The Market


RM’s 2016 London Sale: a Porsche party in the Park

RM’s 2016 London Sale: a Porsche party in the Park 8th September 2016

“Everyone should paint their cars Riviera Blue.” Based on tonight’s Battersea Park auction, when a 1995 Porsche GT2 in that colour sold for £1.85m all-in, double its upper estimate, RM’s Peter Wallman might have a point.

The sale at a glance:

• Official gross £21,659,350
• 76% sell-through by number
• 24% of cars sold beat top estimate
• Aston Martin DB4 GT sells low-estimate for £2,408,000 all-in
• Sensation of evening was the eight-car private Porsche collection that grossed £4.7m

So why did the Porsches sell so well? Simon spoke to the buyer of the GT2 and other cars, who came straight to the point:

"The 3.8 RS is rare and many were raced, crashed or at least driven far and hard. This one wasn't. The Lightweight Turbo S was perfect and like the other cars in the collection, one owner and faultlessly documented. Maybe on the GT2 I went a little crazy and overpaid, but you can't take it with you.”

So what draws you to these cars?

"They're what I read about in magazines as a kid when they came out, but that was all I could afford! Older cars don't do it for me. These do. Gotta go, I have a board meeting in the US tomorrow morning!"

The 1973 2.7 RS* apart, the cars were very good. Not ‘Jerry Seinfeld good’, but very fine examples with single ownership and – most important of all – provenance. All the papers, stamped books, original invoices etc came with the cars. They were totally authentic and also benefited from low mileage.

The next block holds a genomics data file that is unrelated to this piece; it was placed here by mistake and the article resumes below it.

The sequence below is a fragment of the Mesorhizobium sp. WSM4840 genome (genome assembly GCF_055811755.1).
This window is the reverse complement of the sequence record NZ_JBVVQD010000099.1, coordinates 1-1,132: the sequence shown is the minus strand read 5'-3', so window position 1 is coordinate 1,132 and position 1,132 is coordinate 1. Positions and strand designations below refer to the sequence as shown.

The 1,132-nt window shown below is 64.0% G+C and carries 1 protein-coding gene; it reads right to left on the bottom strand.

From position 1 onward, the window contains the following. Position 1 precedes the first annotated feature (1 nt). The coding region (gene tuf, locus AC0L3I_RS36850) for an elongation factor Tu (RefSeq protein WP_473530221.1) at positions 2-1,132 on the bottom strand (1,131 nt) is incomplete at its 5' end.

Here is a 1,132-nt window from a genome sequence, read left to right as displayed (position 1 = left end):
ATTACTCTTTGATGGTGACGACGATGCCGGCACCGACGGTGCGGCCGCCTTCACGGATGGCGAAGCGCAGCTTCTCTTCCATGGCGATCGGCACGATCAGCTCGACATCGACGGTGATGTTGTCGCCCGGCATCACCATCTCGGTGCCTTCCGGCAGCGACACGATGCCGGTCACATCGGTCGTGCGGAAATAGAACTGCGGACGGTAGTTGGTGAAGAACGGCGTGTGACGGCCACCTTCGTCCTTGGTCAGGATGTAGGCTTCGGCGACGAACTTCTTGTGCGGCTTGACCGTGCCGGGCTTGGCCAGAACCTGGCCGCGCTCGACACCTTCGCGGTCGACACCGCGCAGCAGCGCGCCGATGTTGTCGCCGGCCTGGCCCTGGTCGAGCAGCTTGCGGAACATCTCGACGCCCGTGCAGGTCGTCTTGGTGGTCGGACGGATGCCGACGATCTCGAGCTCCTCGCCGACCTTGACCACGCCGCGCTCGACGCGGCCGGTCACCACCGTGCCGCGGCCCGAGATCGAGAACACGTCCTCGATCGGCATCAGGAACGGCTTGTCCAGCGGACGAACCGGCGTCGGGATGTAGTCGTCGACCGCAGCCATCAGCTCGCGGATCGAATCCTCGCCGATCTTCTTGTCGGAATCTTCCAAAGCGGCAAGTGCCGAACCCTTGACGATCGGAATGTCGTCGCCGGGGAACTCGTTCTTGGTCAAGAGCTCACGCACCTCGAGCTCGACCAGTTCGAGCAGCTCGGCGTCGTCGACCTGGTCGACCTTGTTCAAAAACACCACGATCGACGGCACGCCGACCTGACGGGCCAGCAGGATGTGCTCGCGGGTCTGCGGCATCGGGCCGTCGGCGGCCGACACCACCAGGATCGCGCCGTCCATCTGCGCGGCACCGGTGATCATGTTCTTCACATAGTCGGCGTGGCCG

And as new-to-market cars you really couldn't buy again next week, buyers loved them. At one point in the £400ks we counted five active telephone bidders, plus at least a couple in the room and one on the internet. On more than one car the upper estimate had been doubled in only a few bids.

For the record:

1977 911 Turbo (£110,000 - £130,000) Net £125,000 / Gross £140,000
1989 911 Turbo (£110,000 - £130,000) Net £95,000 / Gross £106,400
1993 911 Carrera RS 3.8 (£400,000 - £500,000) Net £640,000 / Gross £716,800
1993 911 Turbo S Lightweight (£210,000 - £250,000) Net £870,000 / Gross £974,400
1995 911 Carrera RS Clubsport (£220,000 - £260,000) Net £360,000 / Gross £403,200
1998 911 Turbo S (£200,000 - £240,000) Net £280,000 / Gross £313,600
1995 911 GT2 (£750,000 - £850,000) Net £1,650,000 / Gross £1,848,000
1973 911 Carrera RS 2.7 Lightweight (£450,000 - £550,000) Net £200,000 / Gross £224,000

*The 911 Carrera RS 2.7 Lightweight proved once again the importance of buyers doing their homework. Its eventual gross price of £224k looked like the deal of the century – until, that is, you read the catalogue and then engage an expert. The engine and gearbox are replacements, while the shell is also believed to be new, and some suspension parts could well be from a different model. That said, more as a built-up car, it was well-finished and probably well-bought.